Question: How Do You Show Possession With Apostrophe?

Where do we use apostrophes examples?

When using a singular noun, the apostrophe is used before the s.

For example: “The squirrel’s nuts were stashed in a hollow tree.” When using a plural noun, the apostrophe goes after the s.

For example: “The squirrels’ nuts were hidden in several hollow trees throughout the forest.”.

Is it Jones or Jones’s?

The plural of Jones is Joneses, ‐es being added as an indicator of the plurality of a word of which the singular form ends in s, as in dresses or messes. The apposition of the much misused apostrophe to the word Jones does not pluralize it.

How do you show possession in a name?

Names are pluralized like regular words. Add -es for names ending in “s” or “z” and add -s for everything else. When indicating the possessive, if there is more than one owner add an apostrophe to the plural; if there is one owner, add ‘s to the singular (The Smiths’ car vs. Smith’s car).

What are examples of possessive nouns?

A possessive noun shows ownership by adding an apostrophe, an “s” or both….Singular & Plural Possessive PronounsThat is mine.My car runs great.His work is good.Her diet is working.The bag is hers.The house is ours.I see your coat. ( singular)It is all yours. ( plural)More items…

What are the 5 examples of apostrophe?

Apostrophe ExamplesTwinkle, twinkle, little star, how I wonder what you are. ( … O holy night! … Then come, sweet death, and rid me of this grief. ( … O, pardon me, thou bleeding piece of earth. ( … Roll on, thou deep and dark blue Ocean – roll! ( … Welcome, O life!More items…•Aug 22, 2017

Do you use an apostrophe for its to show possession?

of it is or it has. The word its (with no apostrophe) is a possessive pronoun and therefore never takes an apostrophe. … (The possessive pronoun its already indicates ownership by definition and therefore needs no apostrophe.)

Where does the apostrophe go for ownership?

An apostrophe is a small punctuation mark ( ‘ ) placed after a noun to show that the noun owns something. The apostrophe will always be placed either before or after an s at the end of the noun owner. Always the noun owner will be followed (usually immediately) by the thing it owns. 2.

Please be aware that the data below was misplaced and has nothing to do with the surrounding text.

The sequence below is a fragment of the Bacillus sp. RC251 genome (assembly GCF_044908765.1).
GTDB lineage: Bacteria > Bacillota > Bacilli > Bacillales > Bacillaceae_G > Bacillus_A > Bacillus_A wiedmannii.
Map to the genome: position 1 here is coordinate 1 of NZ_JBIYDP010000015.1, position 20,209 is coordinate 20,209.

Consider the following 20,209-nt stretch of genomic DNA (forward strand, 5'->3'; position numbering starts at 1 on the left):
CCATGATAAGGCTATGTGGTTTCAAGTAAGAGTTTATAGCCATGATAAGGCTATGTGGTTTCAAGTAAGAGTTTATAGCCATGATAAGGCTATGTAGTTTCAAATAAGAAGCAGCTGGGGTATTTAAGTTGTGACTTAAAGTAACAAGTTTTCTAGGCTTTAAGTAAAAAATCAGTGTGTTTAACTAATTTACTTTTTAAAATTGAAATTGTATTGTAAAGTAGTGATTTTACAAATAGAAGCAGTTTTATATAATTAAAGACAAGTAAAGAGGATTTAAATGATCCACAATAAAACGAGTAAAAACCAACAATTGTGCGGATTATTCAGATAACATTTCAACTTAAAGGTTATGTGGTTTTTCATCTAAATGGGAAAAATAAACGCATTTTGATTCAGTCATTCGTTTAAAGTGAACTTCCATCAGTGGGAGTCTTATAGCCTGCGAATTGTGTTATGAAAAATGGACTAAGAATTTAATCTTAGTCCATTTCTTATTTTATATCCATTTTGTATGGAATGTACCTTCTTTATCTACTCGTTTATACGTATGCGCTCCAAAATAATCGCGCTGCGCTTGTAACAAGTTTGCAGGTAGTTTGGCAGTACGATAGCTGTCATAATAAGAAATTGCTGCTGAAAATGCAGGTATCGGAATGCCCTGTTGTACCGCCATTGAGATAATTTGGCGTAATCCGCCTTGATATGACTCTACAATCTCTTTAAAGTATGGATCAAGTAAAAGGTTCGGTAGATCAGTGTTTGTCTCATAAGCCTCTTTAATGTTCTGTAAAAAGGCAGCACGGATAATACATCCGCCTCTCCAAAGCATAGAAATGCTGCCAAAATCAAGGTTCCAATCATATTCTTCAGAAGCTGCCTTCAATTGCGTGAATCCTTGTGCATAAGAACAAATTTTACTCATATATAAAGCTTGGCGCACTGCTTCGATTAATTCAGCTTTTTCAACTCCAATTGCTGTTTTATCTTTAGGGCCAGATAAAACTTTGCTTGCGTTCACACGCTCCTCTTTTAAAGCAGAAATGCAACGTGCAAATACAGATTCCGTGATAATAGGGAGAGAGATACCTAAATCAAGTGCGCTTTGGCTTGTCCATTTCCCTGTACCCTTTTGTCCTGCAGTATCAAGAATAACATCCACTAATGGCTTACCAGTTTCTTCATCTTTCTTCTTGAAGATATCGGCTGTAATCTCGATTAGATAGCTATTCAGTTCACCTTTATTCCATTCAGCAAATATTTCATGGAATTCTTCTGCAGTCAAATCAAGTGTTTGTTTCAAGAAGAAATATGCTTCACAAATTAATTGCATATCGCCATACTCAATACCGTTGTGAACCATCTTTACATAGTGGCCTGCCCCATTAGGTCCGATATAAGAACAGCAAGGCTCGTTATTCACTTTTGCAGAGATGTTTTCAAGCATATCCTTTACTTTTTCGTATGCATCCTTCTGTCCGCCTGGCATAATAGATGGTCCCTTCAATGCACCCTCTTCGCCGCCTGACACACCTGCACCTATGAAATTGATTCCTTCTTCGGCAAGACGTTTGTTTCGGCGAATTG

Is it Thomas or Thomas’s?

The important thing to remember is that Thomas is singular. When you’re talking about more than one, you first form that plural by adding -ES. One Thomas, two Thomases. Then, to note that something is owned by more than one Thomas, just take the plural and make it possessive: Thomases’.

How do you indicate possession?

Explanation: An apostrophe and the letter ‘s’ are used to show possession.It is important to put the apostrophe in the correct place, either before the ‘s’ or after the ‘s’, depending on whether the subject is singular or plural.

What is correct James or James’s?

James’s car or James’ car? Actually, both ways are correct. If a proper name ends with an s, you can add just the apostrophe or an apostrophe and an s. See the examples below for an illustration of this type of possessive noun.

What is a possessive apostrophe example?

An apostrophe used before the letter s to show ownership. For example, ‘This is Sally’s coat’.

What are the 3 Uses of apostrophe?

The apostrophe has three uses: 1) to form possessive nouns; 2) to show the omission of letters; and 3) to indicate plurals of letters, numbers, and symbols.

What is a possessive form examples?

It is clear that the pencil belongs to the boy; the ‘s signifies ownership. The cat’s toy was missing. The cat possesses the toy, and we denote this by use of an apostrophe + s at the end of cat. … Plural nouns ending in an s simply take an apostrophe at the end to form a possessive noun.

What is the correct possessive form of Jesus?

Some say that you should just add an apostrophe at the end, so you would write “Jesus’ words” and “Charles’ job“. And then other books say that you should follow the same rules as any other name or any other noun, and add apostrophe, “s”. So you would write, “Jesus’s” …

How do you show possession in a sentence?

Apostrophe Rules for PossessivesUse an apostrophe + S (‘s) to show that one person/thing owns or is a member of something. … Use an apostrophe after the “s” at the end of a plural noun to show possession. … If a plural noun doesn’t end in “s,” add an apostrophe + “s” to create the possessive form.